Alison is an award-winning Australian poet and short story writer. She won the Verandah Literary Prize in 2010 and was Highly Commended in the 2018 Bridport Poetry Prize (UK). Alison is a longstanding member of the Kitchen Table Poets, based in the Shoalhaven region of NSW, and has two chapbooks out with PressPress – Slow Skipping and In A Day It Changes. She is currently working on her first full-length short story collection.
Adriana Altaras (Germany, Fiction/Theater)
April 19-May 16
Adriana was born in Croatia, grew up in Italy, and later moved to Germany.
She has a theater degree from Berlin UdK, and also studied at NYU. Adriana has performed in several theaters and movie production, lectured at Berlin UdK, founded a theater company, and directed several theater pieces and operas. She has written four novels and is a frequent contributor to several German newspapers. Adriana lives her two sons, Aaron and Lenny.
LaToya Watkins (U.S., Fiction)
April 23-May 9
LaToya holds a PhD from the University of Texas at Dallas. Her work has appeared or is forthcoming in A Public Space, The Sun, McSweeney's Quarterly Concern, Kenyon Review, and elsewhere. She has received fellowships from Kimbilio Fiction Center, Bread Loaf Writers’ Conference, Hedgebrook, Yaddo, and the MacDowell Colony. LaToya lives and teaches in Texas.
Núria Perpinyà (Catalonia, Poetry) Ramon Llull Fellowship
April 26-May 23
Núria is a Catalan writer advocate of Relativism. She loves literary experimentalism and she creates ironical stories of unusual topics: Architecture, Museums, Classical Music, Science, Mountaineering, Psychiatry and Internet addiction. She does research on Art and Comparative Literature at Lleida University (near Barcelona, Spain).
Rebekka Hermán Mostert (The Netherlands, Translation) Dutch Foundation for Literature Fellowship
Rebekka studied Hungarian Language and Literature in Groningen (The Netherlands), Literary Translation in Budapest (Hungary) and Theology at the Protestant Theological Institute in Cluj (Romania). She has mostly translated Hungarian literature into Dutch: György Dragomán (The White King and The Bone Fire), Miklós Bánffy (They were counted), Péter Gárdos (Fever at dawn) and András Forgách (The acts of my mother). She considers her work a privilege and an artistic handicraft. Rebekka lives and works in Romania, Hungary and the Netherlands. Professional blog: rebekkahermanmostert.com.
Haro Kraak (The Netherlands, Nonfiction/Fiction)
Haro is a Dutch writer and journalist who lives in Amsterdam. He works at de Volkskrant, a national daily newspaper, where he writes about media, music, literature, television and culture. His first novel, Lekhoofd, was published in 2016 and nominated for two debut fiction prizes. He is currently working on his second novel.
Ursel Allenstein (Germany, Translation) Rowohlt Fellowship
Ursel studied Scandinavian Literature in Frankfurt and Copenhagen. After graduating, she worked in the rights department at Hoffmann & Campe Publishing House for two years, until she started working as a fulltime literary translator from Danish, Swedish and Norwegian into German. Apart from translating, she has been leading translation workshops for young translators. She is a member of the German Translators Association VDÜ. Ursel lives in Hamburg.
Brando Skyhorse (U.S., Fiction)
Brando's debut novel, The Madonnas of Echo Park, received the 2011 PEN/Hemingway Award, and the Sue Kaufman Prize for First Fiction from the American Academy of Arts and Letters. The book was also a Barnes & Noble Discover Great New Writers pick. Take This Man: A Memoir was an Amazon Best Book of the Month selection and named by Kirkus Reviews as one the Best Nonfiction Books of the year. He has also co-edited an anthology, We Wear The Mask: 15 True Stories Of Passing in America. Skyhorse is an Associate Professor of English at Indiana University in Bloomington.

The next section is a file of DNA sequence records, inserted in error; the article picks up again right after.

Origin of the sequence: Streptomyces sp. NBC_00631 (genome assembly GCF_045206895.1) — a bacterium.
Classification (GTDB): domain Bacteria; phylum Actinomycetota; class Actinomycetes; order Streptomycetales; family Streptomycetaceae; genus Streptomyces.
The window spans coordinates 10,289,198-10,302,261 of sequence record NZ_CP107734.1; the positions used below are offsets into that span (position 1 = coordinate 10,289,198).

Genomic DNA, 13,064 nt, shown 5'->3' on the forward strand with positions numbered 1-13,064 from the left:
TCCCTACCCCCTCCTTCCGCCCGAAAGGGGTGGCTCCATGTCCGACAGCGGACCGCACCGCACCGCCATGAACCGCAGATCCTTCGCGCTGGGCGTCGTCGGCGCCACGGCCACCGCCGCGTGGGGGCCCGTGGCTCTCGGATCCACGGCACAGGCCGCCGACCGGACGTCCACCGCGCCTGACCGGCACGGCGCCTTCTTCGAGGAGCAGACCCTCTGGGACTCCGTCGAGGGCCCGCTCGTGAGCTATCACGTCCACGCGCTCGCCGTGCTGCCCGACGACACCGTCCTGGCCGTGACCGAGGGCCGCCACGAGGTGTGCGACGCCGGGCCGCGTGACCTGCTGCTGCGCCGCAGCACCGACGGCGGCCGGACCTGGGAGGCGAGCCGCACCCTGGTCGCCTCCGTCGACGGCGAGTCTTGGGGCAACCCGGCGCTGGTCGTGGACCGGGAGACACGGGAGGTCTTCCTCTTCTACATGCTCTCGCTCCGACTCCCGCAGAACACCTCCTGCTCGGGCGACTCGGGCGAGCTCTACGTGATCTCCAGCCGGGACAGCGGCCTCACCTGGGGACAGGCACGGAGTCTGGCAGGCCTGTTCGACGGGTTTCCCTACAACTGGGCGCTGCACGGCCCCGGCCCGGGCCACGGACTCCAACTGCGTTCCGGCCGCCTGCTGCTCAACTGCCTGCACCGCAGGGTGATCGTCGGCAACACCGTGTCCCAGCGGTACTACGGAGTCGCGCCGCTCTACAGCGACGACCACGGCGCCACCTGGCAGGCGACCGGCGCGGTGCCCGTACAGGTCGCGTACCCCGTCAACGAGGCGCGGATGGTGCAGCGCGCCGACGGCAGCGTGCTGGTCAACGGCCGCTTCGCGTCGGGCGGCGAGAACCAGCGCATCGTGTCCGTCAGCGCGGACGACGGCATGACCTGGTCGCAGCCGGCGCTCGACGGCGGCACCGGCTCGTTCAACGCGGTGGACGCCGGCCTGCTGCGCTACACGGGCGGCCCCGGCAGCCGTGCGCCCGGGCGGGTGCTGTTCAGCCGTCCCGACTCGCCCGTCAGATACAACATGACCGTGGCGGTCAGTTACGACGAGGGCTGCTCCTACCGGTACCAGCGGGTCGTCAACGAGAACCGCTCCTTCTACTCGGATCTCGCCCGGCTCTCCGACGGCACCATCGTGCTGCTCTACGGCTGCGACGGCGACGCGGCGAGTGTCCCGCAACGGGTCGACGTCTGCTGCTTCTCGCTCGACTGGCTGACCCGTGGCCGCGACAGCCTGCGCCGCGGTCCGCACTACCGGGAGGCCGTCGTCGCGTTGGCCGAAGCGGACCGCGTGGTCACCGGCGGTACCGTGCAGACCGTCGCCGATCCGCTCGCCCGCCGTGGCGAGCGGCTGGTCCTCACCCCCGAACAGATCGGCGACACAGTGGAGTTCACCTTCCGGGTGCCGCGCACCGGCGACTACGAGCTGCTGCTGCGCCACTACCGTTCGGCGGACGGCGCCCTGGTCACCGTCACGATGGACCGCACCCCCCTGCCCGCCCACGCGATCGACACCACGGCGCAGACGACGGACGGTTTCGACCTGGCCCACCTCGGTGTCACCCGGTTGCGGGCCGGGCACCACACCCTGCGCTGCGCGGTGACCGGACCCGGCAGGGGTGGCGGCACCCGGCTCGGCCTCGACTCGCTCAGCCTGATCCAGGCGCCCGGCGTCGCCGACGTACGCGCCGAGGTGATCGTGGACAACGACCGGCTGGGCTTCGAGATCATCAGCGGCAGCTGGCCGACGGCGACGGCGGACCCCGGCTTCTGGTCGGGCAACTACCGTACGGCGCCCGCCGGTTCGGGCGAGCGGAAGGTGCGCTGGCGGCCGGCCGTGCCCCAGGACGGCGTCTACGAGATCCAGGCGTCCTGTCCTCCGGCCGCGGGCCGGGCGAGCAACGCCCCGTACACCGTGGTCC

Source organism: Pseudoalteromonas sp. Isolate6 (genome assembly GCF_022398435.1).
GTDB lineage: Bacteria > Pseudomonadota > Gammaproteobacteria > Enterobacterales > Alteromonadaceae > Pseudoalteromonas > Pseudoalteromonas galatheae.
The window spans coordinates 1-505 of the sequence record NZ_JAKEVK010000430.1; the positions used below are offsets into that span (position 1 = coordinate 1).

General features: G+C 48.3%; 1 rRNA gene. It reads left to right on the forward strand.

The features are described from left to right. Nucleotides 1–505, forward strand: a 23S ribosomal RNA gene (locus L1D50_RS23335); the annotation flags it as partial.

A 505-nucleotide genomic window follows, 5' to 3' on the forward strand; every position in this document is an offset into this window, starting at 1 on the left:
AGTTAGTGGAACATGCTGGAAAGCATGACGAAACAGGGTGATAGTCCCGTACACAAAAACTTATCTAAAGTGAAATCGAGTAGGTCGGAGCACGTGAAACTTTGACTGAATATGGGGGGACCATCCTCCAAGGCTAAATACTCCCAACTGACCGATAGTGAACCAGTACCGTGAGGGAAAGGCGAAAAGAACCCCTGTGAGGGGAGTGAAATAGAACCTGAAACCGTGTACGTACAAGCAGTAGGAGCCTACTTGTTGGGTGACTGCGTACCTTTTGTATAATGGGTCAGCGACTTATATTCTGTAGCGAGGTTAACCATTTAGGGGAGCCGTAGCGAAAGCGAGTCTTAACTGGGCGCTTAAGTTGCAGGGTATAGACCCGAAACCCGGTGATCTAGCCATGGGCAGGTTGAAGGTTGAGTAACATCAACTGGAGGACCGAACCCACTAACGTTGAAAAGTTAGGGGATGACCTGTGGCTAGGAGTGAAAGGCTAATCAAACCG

Alison Smith (U.S., Nonfiction)
Alison’s writing has appeared in Granta, McSweeneys, Real Simple, Glamour and other publications. Her memoir, Name All the Animals, was awarded Barnes & Noble Discover Award, the Judy Grahn Prize and a Lambda Literary Award. Her storytelling has been featured on The Story Collider and PBS’s Stories from the Stage. She plays Jane Jacobs on the Amazon series The Marvelous Mrs. Maisel.
Beena Kamlani (U.S., Fiction)
Beena’s fiction has appeared in Virginia Quarterly Review (2007), Ploughshares (2007), Identity Lessons: Learning to be American (Penguin, 1999), Growing Up Ethnic in America (Penguin, 2000), The Lifted Brow (Australia, 2008), World Literature Today and other anthologies. Her fiction won a Pushcart Prize (vol. XXXIII, 2009). She has been awarded fellowships at Yaddo, Hawthornden Castle (UK), Hedgebrook, and won the inaugural Pushcart-Jentel Arts fellowship for fiction at Jentel Arts in Wyoming for 2010. She was a Tennessee Williams Scholar in Fiction at Sewanee in 2005 and was awarded a grant in fiction from the Connecticut Commission on the Arts. In 2017, she won the Yeovil (UK) Fiction Award. A longtime editor at Viking Penguin, an imprint of Penguin Random House, she taught book editing at New York University for eighteen years, and was presented the university’s award for teaching excellence in 2002. She now teaches a course on self-editing for writers at Hunter College, CUNY, New York.
Josip Novakovich (Croatia, Fiction/Poetry/Nonfiction)
Josip emigrated from Croatia to the United States at the age of 20. He has published a dozen books, including a novel, April Fool's Day (in ten languages), five story collections (Infidelities, Yolk, Salvation and Other Disasters, Heritage of Smoke, and Tumbleweed) and three collections of narrative essays as well as two books of practical criticism. His work was anthologized in Best American Poetry, the Pushcart Prize and O. Henry Prize Stories. He has received the Whiting Writer's Award, a Guggenheim fellowship, the Ingram Merrill Award and an American Book Award, and in 2013 he was a Man Booker International Award finalist. He teaches creative writing at Concordia University in Montreal.
Joshua Craze (Germany, Fiction)
Joshua is currently finishing a novel, Redacted Mind, set during the war on terror, which thinks through his experiences as an anthropologist in Tanzania, living with the translators’ of Sayyid Qutb, and as a journalist at The Nation Investigative Institute, where his work with Meg Stalcup on counterterrorism training was cited in a Senate inquiry. He was educated in Oxford and Amsterdam, and had a Ph.D. from the University of California, Berkeley. In 2014, he was UNESCO Artist Laureate in Creative Writing, and he has published in the Guardian, Washington Monthly, and elsewhere.